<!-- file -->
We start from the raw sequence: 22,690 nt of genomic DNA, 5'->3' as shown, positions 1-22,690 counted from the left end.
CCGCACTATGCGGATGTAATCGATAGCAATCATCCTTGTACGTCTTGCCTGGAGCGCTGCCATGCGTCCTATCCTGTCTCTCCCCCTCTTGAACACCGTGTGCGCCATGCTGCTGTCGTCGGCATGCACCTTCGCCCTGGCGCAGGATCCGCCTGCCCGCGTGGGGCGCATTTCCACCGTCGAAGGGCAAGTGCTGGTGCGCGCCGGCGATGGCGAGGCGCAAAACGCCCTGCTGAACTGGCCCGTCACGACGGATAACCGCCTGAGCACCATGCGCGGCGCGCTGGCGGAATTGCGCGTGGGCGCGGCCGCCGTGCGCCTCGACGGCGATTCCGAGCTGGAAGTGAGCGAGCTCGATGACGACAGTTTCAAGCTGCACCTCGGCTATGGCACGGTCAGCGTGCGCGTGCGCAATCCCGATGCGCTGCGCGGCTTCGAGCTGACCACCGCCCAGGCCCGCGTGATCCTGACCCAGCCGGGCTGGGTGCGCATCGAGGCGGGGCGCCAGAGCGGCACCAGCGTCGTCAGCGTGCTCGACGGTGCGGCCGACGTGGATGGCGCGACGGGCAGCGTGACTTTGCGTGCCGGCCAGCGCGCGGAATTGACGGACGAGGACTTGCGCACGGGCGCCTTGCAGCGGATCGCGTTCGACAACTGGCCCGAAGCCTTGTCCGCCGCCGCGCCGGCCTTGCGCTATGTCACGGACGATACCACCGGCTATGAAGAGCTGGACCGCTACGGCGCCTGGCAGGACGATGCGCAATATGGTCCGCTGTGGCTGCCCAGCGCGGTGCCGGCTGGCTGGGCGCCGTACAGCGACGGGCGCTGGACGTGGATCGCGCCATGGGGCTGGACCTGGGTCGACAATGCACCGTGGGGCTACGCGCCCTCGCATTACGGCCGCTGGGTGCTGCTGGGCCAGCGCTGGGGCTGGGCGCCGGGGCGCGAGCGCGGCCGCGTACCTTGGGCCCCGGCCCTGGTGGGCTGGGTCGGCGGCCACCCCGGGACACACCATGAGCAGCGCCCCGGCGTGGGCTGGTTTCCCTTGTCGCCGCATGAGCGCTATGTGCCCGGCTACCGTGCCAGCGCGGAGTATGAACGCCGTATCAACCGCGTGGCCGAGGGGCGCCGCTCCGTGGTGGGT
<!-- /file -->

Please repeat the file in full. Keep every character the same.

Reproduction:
We start from the raw sequence: 22,690 nt of genomic DNA, 5'->3' as shown, positions 1-22,690 counted from the left end.
CCGCACTATGCGGATGTAATCGATAGCAATCATCCTTGTACGTCTTGCCTGGAGCGCTGCCATGCGTCCTATCCTGTCTCTCCCCCTCTTGAACACCGTGTGCGCCATGCTGCTGTCGTCGGCATGCACCTTCGCCCTGGCGCAGGATCCGCCTGCCCGCGTGGGGCGCATTTCCACCGTCGAAGGGCAAGTGCTGGTGCGCGCCGGCGATGGCGAGGCGCAAAACGCCCTGCTGAACTGGCCCGTCACGACGGATAACCGCCTGAGCACCATGCGCGGCGCGCTGGCGGAATTGCGCGTGGGCGCGGCCGCCGTGCGCCTCGACGGCGATTCCGAGCTGGAAGTGAGCGAGCTCGATGACGACAGTTTCAAGCTGCACCTCGGCTATGGCACGGTCAGCGTGCGCGTGCGCAATCCCGATGCGCTGCGCGGCTTCGAGCTGACCACCGCCCAGGCCCGCGTGATCCTGACCCAGCCGGGCTGGGTGCGCATCGAGGCGGGGCGCCAGAGCGGCACCAGCGTCGTCAGCGTGCTCGACGGTGCGGCCGACGTGGATGGCGCGACGGGCAGCGTGACTTTGCGTGCCGGCCAGCGCGCGGAATTGACGGACGAGGACTTGCGCACGGGCGCCTTGCAGCGGATCGCGTTCGACAACTGGCCCGAAGCCTTGTCCGCCGCCGCGCCGGCCTTGCGCTATGTCACGGACGATACCACCGGCTATGAAGAGCTGGACCGCTACGGCGCCTGGCAGGACGATGCGCAATATGGTCCGCTGTGGCTGCCCAGCGCGGTGCCGGCTGGCTGGGCGCCGTACAGCGACGGGCGCTGGACGTGGATCGCGCCATGGGGCTGGACCTGGGTCGACAATGCACCGTGGGGCTACGCGCCCTCGCATTACGGCCGCTGGGTGCTGCTGGGCCAGCGCTGGGGCTGGGCGCCGGGGCGCGAGCGCGGCCGCGTACCTTGGGCCCCGGCCCTGGTGGGCTGGGTCGGCGGCCACCCCGGGACACACCATGAGCAGCGCCCCGGCGTGGGCTGGTTTCCCTTGTCGCCGCATGAGCGCTATGTGCCCGGCTACCGTGCCAGCGCGGAGTATGAACGCCGTATCAACCGCGTGGCCGAGGGGCGCCGCTCCGTGGTGGGT